"Master Ishii is truly a promoter with great vision," says Coker. "Look what he’s accomplished in less than ten years. I respect him for what he’s done for martial arts and for what his goals are for the future."

FCF Fight Techniques

Twisting Body Lock Takedown
This technique is from Matt Hume
FCF Fight Techniques
Picture 1:

Jeff Monson has a right underhook and his head on the inside.

FCF Fight Techniques
Picture 2:

Jeff steps deep between Ivan’s legs on the same side as his underhook and clasps his hands around Ivan’s body.

FCF Fight Techniques
Picture 3:

Jeff Thrusts his right hip in as he pulls his grip back tightly and twists to his left causing Ivan to fall to his back.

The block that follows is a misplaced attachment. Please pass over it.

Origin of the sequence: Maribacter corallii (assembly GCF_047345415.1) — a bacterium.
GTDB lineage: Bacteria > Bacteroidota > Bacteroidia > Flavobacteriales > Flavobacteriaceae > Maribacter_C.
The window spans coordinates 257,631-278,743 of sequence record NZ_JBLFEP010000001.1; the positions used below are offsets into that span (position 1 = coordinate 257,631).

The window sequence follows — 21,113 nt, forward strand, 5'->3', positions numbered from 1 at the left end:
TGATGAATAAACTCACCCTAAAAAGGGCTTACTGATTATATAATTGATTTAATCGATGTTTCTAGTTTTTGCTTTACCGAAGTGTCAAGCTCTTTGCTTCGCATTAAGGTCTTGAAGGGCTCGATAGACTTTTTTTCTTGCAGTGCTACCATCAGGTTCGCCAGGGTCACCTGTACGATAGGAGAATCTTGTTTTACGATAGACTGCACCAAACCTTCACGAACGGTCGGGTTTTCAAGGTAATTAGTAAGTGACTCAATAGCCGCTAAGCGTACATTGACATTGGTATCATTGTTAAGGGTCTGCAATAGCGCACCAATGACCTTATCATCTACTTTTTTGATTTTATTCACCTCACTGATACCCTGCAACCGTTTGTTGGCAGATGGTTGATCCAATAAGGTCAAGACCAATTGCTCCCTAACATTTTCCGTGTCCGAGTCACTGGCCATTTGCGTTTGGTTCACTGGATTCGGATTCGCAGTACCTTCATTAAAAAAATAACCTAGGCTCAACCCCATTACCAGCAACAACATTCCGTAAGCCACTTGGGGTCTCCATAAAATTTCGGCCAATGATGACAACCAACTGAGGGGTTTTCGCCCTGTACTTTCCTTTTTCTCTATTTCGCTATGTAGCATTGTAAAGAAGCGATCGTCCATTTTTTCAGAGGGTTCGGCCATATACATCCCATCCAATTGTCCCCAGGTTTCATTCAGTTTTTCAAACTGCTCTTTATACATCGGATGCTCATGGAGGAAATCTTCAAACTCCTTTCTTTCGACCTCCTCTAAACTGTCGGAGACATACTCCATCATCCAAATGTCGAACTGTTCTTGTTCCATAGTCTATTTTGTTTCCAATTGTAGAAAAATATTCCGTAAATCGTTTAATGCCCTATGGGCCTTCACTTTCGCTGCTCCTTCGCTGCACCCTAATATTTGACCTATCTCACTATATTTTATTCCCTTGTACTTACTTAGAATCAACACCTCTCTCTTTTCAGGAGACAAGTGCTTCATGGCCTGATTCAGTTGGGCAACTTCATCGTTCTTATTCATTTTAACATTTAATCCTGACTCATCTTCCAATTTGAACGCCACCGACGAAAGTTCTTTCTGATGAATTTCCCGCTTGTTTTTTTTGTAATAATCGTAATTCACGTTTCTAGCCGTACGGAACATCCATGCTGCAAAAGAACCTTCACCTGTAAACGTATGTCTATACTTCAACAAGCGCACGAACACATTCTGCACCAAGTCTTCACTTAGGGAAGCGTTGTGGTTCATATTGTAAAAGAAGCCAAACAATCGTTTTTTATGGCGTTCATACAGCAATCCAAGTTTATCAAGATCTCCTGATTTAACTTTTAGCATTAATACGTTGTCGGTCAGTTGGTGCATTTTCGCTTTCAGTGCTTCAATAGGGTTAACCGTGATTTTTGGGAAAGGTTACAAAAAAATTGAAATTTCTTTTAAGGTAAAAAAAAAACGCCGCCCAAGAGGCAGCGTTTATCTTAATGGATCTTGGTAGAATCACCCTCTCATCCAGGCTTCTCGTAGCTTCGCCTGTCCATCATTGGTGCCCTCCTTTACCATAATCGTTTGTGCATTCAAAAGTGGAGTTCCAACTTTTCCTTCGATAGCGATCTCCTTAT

FCF Fight Techniques
Picture 4:

Jeff lands in Ivan’s half-guard and begins to pass immediately.

Demonstrators are: Jeff Monson, a former world submission wrestling champion, and Ivan Salaverry, an up and coming AMC fighter.

Disclaimer: This technique, as any martial art or boxing technique, can be dangerous. You or your training partner may be injured if you apply or practice this technique. The author, Matt Hume, and FCF are not responsible for any injury that may result. Please consult a physician as to whether or not to attempt this technique.

FCF presents fight techniques in every issue of Full Contact Fighter.
In this month’s issue in addition to Matt Hume’s technique, Derek Panza discusses "Close Range Footwork" in Punchers Corner.
posted by Full Contact Fighter @ 8:00 pm